Inspirational quote below with complete text here:

kare eda ni karasu no tomarikeri aki no kure

on a bare branch
a crow has stopped
autumn dusk
© Basho

harvest skies -
crows and hawk gracefully dance
winged warriors at play
©  Janice Adcock

In The Nothing

Sodo's "There is Nothing"

Inspiration text:
yado no haru nanimo koso nanimo are

in my hut this spring,
there is nothing, -
there is everything!

© Sodo

More can be seen here.

Mine for your consideration:

plenty surrounds
unseen by searching eyes -
breeze kisses my lips
©  Janice Adcock

©  Janice Adcock

PS.  After all this blog is I Got Nothing )

Glittering Blue

Ese's "glittering blue"

glittering blue
above empty riverbed
wings of dragonfly                                                 © Ese

red rocks awaiting rains
sun baked clay's unyielding grip                             ©  Janice Adcock

Inspiration link here.

Friday, September 19, 2014

Cutting Wood

cutting wood

Inspiration post here.

cook stove to be fed
chainsaw stopped - oak knothole
quiet fills the soul's air 

©  Janice Adcock

1930's lumber mill steam engine

What If

What If

The sky were red instead of blue
We did not age
Men shaved their legs instead of women
We could communicate with our minds.

People quit fighting
There were no weapons
Everyone had a weapon
The food was shared with all

Birds did not fly and people did
Wind never blew too hard
Wind was no more
Red sky was filled with yellow clouds

The wheel had not been invented
Oil had not been 'discovered'
Penicillin was still just a mold
People never were sick

The South Pole is really 'up'
There were no borders
Rats were not yucky
Hemorrhoids were a good thing

We had outgrown toenail that felt good
Everything was free
No one wore clothing
Kids did not have 'that smell' after hard play

Sex was not pleasurable
Childbirth felt good
Puppy breath was stinky
What if I just quit right now.  

For more takes on What If ....  wander on over to The Spin Cycle!

Thanks to The Spin Cycle Host Ginny Marie

Thursday, September 18, 2014



called to reach skyward
praise of outstretched leafy hands
flavorful dream-scape

©  Janice Adcock

hopeful vineyard ©  Janice Adcock

Post inspiration can be seen here.


Carpe Diem #563, 

Athabasca River, Alberta, Canada
2008 ©  Janice Adcock
what shall quench longing
thirsting for greater than self
stumbling blindly

forest undergrowth blocks path
nata skillful use clears way

crashing water sounds
shrouded in misty promise
pulls pilgrim closer

weary aching body moves
driving to the ultimate

lonely kayak bobs
watery light reflections
rivers damp kiss

©  Janice Adcock

©  Janice Adcock

Inspiration post can be seen here.



In this episode of "Little Creatures" the leading role is for the ants those wonderful little creatures that work so hard, they are always busy (as I am, maybe I am an ant?) We will look at them in admiration and awe. Of course there will be a few examples of haiku written by classic haiku poets about ants e.g. Buson, but that's later in this episode. First I will look at a wonderful saying about ants in the Holy Scripture:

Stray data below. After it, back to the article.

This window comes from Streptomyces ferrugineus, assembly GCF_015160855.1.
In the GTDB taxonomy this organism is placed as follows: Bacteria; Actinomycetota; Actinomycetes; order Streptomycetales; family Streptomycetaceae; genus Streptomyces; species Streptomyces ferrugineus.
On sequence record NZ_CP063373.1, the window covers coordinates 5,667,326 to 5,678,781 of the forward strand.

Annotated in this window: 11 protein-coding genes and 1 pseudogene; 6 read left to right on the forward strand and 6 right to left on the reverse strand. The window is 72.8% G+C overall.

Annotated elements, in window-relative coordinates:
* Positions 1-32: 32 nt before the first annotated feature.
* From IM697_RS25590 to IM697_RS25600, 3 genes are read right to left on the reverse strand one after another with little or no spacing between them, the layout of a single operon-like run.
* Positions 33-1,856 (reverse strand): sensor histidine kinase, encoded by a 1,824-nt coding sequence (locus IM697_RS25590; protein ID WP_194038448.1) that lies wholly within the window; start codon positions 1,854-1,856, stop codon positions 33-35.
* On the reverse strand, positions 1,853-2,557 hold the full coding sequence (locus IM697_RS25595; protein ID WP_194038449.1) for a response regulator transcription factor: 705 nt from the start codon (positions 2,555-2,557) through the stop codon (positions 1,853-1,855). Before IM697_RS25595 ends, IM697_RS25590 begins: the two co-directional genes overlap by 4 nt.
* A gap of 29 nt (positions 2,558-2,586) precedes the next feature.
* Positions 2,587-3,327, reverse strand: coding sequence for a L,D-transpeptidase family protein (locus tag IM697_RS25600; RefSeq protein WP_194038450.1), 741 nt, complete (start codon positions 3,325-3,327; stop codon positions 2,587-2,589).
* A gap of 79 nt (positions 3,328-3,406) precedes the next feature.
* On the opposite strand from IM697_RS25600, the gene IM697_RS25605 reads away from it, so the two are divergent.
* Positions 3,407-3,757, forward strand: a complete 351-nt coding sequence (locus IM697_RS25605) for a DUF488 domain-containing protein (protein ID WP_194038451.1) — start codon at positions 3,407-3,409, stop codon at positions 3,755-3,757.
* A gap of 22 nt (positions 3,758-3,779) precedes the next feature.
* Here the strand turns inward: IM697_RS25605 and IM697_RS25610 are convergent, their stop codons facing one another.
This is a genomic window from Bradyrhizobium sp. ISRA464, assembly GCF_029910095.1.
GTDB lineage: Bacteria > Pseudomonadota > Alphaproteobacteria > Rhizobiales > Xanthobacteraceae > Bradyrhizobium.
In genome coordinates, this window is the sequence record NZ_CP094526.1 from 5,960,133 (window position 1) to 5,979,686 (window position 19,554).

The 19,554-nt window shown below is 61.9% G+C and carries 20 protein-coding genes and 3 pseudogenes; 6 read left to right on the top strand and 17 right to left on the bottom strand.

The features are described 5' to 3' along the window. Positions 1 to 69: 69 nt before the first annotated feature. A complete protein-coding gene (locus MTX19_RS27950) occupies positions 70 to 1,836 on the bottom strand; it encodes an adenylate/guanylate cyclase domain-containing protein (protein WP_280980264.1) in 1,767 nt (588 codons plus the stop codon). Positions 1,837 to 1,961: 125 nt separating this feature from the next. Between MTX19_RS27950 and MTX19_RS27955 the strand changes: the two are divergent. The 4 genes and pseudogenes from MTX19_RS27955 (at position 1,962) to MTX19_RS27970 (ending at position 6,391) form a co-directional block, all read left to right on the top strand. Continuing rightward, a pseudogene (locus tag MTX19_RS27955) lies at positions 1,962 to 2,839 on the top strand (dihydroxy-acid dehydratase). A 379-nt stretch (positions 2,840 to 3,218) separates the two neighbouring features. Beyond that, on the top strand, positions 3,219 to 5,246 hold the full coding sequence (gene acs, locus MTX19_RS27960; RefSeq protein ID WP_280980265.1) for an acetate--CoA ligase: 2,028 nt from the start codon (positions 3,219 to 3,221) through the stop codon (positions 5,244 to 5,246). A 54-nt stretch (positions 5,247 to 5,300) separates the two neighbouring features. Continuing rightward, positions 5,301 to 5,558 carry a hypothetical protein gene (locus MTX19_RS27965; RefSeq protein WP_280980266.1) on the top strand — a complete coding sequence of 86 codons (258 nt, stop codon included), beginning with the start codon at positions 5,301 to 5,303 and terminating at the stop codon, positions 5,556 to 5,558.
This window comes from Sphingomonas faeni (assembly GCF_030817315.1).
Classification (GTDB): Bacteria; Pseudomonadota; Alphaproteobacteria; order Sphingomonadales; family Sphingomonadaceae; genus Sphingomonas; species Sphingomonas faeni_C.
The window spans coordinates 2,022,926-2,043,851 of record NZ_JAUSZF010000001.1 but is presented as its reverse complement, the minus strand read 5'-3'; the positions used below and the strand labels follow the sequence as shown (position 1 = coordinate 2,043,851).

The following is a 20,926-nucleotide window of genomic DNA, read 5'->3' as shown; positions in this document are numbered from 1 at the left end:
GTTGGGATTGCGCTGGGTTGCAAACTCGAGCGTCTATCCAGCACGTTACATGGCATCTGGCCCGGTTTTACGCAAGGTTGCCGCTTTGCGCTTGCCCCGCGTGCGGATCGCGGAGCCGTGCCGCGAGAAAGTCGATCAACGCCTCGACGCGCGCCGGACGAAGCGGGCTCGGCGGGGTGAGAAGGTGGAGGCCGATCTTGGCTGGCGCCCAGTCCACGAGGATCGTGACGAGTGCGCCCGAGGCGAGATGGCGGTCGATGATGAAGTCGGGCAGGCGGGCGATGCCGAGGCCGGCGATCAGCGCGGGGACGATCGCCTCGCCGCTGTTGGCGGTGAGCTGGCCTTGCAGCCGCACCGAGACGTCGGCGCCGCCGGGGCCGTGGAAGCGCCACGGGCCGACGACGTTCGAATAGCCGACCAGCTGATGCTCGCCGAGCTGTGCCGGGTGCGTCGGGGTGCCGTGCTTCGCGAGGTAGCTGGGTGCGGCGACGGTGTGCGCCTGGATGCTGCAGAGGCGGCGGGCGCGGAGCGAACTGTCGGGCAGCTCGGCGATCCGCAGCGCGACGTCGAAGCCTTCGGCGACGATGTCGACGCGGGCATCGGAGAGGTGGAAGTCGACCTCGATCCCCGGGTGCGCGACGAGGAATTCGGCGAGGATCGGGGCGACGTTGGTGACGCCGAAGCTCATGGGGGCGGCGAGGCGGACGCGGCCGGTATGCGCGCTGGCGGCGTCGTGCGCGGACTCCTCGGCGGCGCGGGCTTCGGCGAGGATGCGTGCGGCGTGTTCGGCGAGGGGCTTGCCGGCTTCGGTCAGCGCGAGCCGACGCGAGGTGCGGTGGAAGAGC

[...] "Go to the ants, you sluggard, see their ways and become wise". (Proverbs 6: 6) [...]

or what to say about this verse (also from Proverbs):

[...] "(Ants) which having no chief, officer or ruler, prepares her food in the summer and gathers her provision in the harvest." (Proverbs: 30: 29) [...]

That first verse from Proverbs is one of the most known and in my (Kristjaan Panneman's) country it has become a "saying". The haiku examples Kristjaan shared can be seen here.  The following is my choice of the haiku to be the first stanza of the challenge of a 6 stanza linked renga.  Still such a novice..

ari nagasu hodo no oame to nari ni kiri

it became a rain
heavy enough
to wash the ants away

© Kuson

churning waters disruption
swirling eddies threaten life

grasp for passing tree
limbs tire in surging current
watery serpent

streaks of electricity 
flashes across flooded fields

voice of lightning shakes
startled child cries out in fear
encircling arms

morning light shines on workers
ants milking aphid flock

©  Janice Adcock

©  Janice Adcock

Tuesday, September 16, 2014

Humor in Haiku

Björn Rudberg on "Haiku and Humor"

Humor in Haiku and renga is today's GW challenge.

We have had even classic example previously here, consider for example this one by Issa:

spring peace -
a mountain monk peeks
through the hedge

So today I (Chèvrefeuille) want you to either, write a classic haiku with humor embedded, or take a classic haiku (maybe from our earlier challenges), and to a tan renku, where your second stanza create an effect of humor through coarseness and disrespect. 

Do not be afraid, this is a day to be merry.

©  Janice Adcock

old monk naps by pond
fresh recruits cannot resist
loud noise monk falls in

grasshopper should show respect
help me out the old monk cries

young monks grasp old hands
fast tug finds three very wet
good humor monks friend

©  Janice Adcock

©  Janice Adcock

meditation view
Budda sits with rock in hand
rat stops to chat

conversation is not shared
crazed person plays whack a rat

        : D                   ( < ;

©  Janice Adcock